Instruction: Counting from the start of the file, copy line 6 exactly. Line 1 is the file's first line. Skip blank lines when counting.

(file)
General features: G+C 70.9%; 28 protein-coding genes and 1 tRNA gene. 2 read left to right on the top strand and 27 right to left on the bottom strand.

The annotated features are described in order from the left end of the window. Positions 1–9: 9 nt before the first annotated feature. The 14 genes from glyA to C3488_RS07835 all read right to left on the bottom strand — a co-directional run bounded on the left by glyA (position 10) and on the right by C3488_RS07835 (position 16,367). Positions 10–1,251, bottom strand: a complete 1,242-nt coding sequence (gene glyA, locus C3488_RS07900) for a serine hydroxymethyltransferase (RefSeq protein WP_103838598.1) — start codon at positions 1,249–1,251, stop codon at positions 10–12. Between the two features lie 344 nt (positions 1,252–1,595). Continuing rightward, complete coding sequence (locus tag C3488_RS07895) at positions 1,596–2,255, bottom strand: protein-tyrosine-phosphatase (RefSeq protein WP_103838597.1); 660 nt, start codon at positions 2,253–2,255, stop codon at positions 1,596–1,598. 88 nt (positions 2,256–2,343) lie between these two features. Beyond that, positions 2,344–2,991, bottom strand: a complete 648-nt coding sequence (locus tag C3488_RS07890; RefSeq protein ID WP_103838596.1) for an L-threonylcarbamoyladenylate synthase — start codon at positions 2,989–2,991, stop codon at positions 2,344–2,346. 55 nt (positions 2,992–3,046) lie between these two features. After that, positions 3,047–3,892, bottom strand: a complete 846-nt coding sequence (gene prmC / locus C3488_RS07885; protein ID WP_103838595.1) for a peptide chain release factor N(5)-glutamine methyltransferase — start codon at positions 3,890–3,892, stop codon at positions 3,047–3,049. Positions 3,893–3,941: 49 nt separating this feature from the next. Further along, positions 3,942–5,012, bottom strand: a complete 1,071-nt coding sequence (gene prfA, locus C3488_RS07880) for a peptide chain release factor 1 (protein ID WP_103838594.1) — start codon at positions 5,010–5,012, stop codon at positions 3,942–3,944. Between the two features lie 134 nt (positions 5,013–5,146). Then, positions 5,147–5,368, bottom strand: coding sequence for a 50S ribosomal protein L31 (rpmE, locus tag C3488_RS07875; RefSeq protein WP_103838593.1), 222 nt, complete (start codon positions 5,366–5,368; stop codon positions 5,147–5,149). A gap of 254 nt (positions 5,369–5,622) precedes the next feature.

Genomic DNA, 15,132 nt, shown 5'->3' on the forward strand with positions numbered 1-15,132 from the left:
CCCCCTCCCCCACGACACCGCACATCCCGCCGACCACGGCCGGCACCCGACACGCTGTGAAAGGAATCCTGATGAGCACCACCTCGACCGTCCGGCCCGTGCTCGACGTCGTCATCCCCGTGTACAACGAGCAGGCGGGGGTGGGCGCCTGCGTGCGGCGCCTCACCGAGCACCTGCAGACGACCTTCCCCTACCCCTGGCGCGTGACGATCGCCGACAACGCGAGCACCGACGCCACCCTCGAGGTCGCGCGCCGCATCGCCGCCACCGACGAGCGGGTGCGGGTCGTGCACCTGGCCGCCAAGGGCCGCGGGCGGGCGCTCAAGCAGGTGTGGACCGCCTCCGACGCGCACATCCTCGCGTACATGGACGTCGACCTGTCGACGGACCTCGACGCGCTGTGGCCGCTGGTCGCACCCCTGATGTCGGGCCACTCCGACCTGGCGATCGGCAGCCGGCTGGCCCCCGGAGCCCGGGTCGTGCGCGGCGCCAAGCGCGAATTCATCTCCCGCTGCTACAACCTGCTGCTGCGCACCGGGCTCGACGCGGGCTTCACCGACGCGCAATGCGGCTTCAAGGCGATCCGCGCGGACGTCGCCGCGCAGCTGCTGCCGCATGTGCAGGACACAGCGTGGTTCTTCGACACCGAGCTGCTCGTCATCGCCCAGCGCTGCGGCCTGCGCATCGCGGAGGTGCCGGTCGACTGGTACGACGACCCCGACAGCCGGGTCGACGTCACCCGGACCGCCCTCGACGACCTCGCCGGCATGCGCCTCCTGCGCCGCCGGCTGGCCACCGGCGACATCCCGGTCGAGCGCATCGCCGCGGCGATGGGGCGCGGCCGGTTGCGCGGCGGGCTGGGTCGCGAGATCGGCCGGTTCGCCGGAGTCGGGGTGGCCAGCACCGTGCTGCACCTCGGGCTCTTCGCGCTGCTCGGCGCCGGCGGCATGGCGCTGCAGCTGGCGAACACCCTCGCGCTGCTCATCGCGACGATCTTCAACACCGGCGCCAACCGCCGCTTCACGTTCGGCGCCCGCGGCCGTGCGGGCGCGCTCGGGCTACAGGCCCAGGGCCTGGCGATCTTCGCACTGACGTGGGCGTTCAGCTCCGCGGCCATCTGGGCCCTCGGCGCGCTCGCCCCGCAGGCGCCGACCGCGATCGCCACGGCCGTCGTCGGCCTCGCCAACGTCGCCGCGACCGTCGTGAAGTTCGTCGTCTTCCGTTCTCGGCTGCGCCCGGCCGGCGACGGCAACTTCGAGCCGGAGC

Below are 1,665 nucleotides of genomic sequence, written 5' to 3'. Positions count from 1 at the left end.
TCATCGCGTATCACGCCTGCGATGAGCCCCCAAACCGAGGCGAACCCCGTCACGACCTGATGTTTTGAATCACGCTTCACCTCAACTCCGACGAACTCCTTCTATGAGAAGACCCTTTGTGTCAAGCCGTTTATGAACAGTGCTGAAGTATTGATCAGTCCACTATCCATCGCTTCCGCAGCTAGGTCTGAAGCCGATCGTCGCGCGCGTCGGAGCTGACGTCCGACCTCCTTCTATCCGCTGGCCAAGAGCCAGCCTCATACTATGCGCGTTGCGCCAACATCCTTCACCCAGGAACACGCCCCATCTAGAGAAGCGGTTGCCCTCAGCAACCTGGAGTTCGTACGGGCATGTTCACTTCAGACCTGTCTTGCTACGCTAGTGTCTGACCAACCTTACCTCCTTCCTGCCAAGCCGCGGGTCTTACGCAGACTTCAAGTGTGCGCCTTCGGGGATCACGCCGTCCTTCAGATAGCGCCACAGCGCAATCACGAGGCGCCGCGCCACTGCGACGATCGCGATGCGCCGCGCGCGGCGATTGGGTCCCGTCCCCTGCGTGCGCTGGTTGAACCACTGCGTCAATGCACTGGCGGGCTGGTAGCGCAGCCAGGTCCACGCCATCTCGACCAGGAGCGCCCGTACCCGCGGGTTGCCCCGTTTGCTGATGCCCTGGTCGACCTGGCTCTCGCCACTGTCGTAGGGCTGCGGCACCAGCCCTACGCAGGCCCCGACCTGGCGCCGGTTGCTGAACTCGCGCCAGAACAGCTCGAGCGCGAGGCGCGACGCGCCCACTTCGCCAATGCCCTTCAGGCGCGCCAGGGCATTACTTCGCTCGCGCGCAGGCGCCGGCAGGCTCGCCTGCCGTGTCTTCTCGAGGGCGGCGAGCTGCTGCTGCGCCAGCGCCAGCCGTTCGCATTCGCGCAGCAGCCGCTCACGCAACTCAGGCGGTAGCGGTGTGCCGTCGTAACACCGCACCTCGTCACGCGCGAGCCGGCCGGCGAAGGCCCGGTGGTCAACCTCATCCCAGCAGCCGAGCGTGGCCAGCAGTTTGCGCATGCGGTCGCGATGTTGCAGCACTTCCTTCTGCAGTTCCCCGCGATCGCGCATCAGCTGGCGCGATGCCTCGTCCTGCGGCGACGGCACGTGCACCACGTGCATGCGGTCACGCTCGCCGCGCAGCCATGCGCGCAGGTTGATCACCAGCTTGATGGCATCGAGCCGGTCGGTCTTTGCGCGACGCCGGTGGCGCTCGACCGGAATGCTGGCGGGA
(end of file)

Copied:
TCATCGCGTATCACGCCTGCGATGAGCCCCCAAACCGAGGCGAACCCCGTCACGACCTGATGTTTTGAATCACGCTTCACCTCAACTCCGACGAACTCCTTCTATGAGAAGACCCTTTGTGTCAAGCCGTTTATGAACAGTGCTGAAGTATTGATCAGTCCACTATCCATCGCTTCCGCAGCTAGGTCTGAAGCCGATCGTCGCGCGCGTCGGAGCTGACGTCCGACCTCCTTCTATCCGCTGGCCAAGAGCCAGCCTCATACTATGCGCGTTGCGCCAACATCCTTCACCCAGGAACACGCCCCATCTAGAGAAGCGGTTGCCCTCAGCAACCTGGAGTTCGTACGGGCATGTTCACTTCAGACCTGTCTTGCTACGCTAGTGTCTGACCAACCTTACCTCCTTCCTGCCAAGCCGCGGGTCTTACGCAGACTTCAAGTGTGCGCCTTCGGGGATCACGCCGTCCTTCAGATAGCGCCACAGCGCAATCACGAGGCGCCGCGCCACTGCGACGATCGCGATGCGCCGCGCGCGGCGATTGGGTCCCGTCCCCTGCGTGCGCTGGTTGAACCACTGCGTCAATGCACTGGCGGGCTGGTAGCGCAGCCAGGTCCACGCCATCTCGACCAGGAGCGCCCGTACCCGCGGGTTGCCCCGTTTGCTGATGCCCTGGTCGACCTGGCTCTCGCCACTGTCGTAGGGCTGCGGCACCAGCCCTACGCAGGCCCCGACCTGGCGCCGGTTGCTGAACTCGCGCCAGAACAGCTCGAGCGCGAGGCGCGACGCGCCCACTTCGCCAATGCCCTTCAGGCGCGCCAGGGCATTACTTCGCTCGCGCGCAGGCGCCGGCAGGCTCGCCTGCCGTGTCTTCTCGAGGGCGGCGAGCTGCTGCTGCGCCAGCGCCAGCCGTTCGCATTCGCGCAGCAGCCGCTCACGCAACTCAGGCGGTAGCGGTGTGCCGTCGTAACACCGCACCTCGTCACGCGCGAGCCGGCCGGCGAAGGCCCGGTGGTCAACCTCATCCCAGCAGCCGAGCGTGGCCAGCAGTTTGCGCATGCGGTCGCGATGTTGCAGCACTTCCTTCTGCAGTTCCCCGCGATCGCGCATCAGCTGGCGCGATGCCTCGTCCTGCGGCGACGGCACGTGCACCACGTGCATGCGGTCACGCTCGCCGCGCAGCCATGCGCGCAGGTTGATCACCAGCTTGATGGCATCGAGCCGGTCGGTCTTTGCGCGACGCCGGTGGCGCTCGACCGGAATGCTGGCGGGA